WARM is step one. The system is broken; we all know that. But the way to fix it is not by conventional means – more money, more government. Those things are equally broken. No, the only way to fix it is to transplant it, to get the social ills and problems out of the dark corners and into the reality of everyday people, and especially people of means. Hence, the genesis of WARM – exposing the reality of homelessness and poverty and brokenness to people who have homes and means and resources; an eye-opener, relationship-builder. Whatever profound new developments and transformations of social service may come, they can only come from the building of this bridge. But that’s step two, and we’re not yet there.
Not yet, because we haven’t accomplished, let alone, embraced step one. It’s challenging, I know. We haven’t yet entered into real relationship with those we welcome as guests. Don’t talk to me about “clients” because the genesis of WARM is a more radical agenda – people of means, just as much as guests who are homeless, are the clients. And until that distance is overcome, let’s not talk about step two.
While we were hosting WARM, the Episcopal Church was remembering Charles Gore and Richard Meux Benson, a bishop and priest who, in the late 19th and early 20th centuries, helped renew Anglican monasticism. Gore was a bishop who, as a younger man, “founded the Community of the Resurrection, a community for men that sought to combine the rich traditions of the religious life with a lively concern for the demands of ministry in the modern world.” Benson founded the Society of St. John the Evangelist (SSJE), sometimes called the Cowley Fathers after the name of the parish Benson served and in which the Society was born.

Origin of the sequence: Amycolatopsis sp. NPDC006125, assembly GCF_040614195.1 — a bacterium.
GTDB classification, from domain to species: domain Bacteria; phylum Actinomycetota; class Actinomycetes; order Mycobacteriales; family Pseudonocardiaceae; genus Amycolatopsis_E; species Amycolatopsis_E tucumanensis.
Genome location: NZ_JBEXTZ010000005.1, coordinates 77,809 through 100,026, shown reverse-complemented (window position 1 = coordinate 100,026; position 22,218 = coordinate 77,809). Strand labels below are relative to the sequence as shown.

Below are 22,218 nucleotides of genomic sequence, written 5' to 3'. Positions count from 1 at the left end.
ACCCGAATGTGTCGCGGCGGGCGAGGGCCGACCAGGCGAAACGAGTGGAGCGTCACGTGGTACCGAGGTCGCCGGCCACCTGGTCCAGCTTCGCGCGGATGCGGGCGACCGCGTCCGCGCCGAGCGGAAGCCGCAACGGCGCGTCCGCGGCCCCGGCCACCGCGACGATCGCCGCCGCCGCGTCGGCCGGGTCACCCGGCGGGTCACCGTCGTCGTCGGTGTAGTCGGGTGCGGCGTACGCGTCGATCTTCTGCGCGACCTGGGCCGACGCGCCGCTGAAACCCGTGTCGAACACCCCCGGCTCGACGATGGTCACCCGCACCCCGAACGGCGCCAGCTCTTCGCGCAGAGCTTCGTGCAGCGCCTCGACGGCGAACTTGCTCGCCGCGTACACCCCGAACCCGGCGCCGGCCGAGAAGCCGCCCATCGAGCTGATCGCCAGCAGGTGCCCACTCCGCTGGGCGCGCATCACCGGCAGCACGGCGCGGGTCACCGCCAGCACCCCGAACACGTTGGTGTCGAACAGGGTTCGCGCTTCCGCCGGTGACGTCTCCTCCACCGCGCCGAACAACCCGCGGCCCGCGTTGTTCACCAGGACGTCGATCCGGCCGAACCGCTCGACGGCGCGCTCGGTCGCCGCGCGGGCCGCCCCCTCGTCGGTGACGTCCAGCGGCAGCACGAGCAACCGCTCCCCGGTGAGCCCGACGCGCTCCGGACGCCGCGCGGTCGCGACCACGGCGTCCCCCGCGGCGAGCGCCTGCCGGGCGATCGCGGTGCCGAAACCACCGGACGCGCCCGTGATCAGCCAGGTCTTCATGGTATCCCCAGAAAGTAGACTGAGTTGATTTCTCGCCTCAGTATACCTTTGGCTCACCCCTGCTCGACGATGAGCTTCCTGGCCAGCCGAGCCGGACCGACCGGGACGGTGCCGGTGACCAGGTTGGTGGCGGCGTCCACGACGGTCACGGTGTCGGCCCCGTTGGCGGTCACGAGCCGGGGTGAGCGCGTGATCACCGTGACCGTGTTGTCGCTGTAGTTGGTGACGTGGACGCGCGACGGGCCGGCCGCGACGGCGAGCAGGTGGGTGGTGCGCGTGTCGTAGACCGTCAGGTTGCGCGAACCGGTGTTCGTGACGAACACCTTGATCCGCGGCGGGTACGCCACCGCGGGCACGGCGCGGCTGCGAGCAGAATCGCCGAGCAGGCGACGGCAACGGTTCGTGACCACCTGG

At the heart of both communities is an intentional embrace of poverty. It’s what Richard Meux Benson called “the law of poverty – the less of earth, the more of heaven.” To S. W. O’Neill, one of the original members of SSJE who had travelled to set up a mission house in India, the Father Founder wrote, “Try to keep the house as much to native simplicity; and keep the chapel also seemly for worship, and clean, but within the limits of religious poverty.” Benson further urged O’Neill to avoid the English: “…Keep clear of the English as much as possible. I know the bishop’s anxiety to get chaplains for English work, but that is not our purpose, and it must damage real mission work.” Living in true simplicity means real poverty, and that’s what Benson urged his Brothers to do, not because being poor is a value in itself but because it enables real and ready relationships with the people with whom they were called to mission. So Benson: “Large premises are a serious hindrance to poverty. I would much rather our mission should do its work – principally witness, prayer, preparation – with as little of external surroundings as possible. If I were in your place, I think I should pack up most of the things you took out, and leave them in a box. One could not refuse many presents, but I felt them to be in many ways grievous ‘impedimenta’ to missionary life.” In fact, the only way to transform is to pack it up and leave it in a box.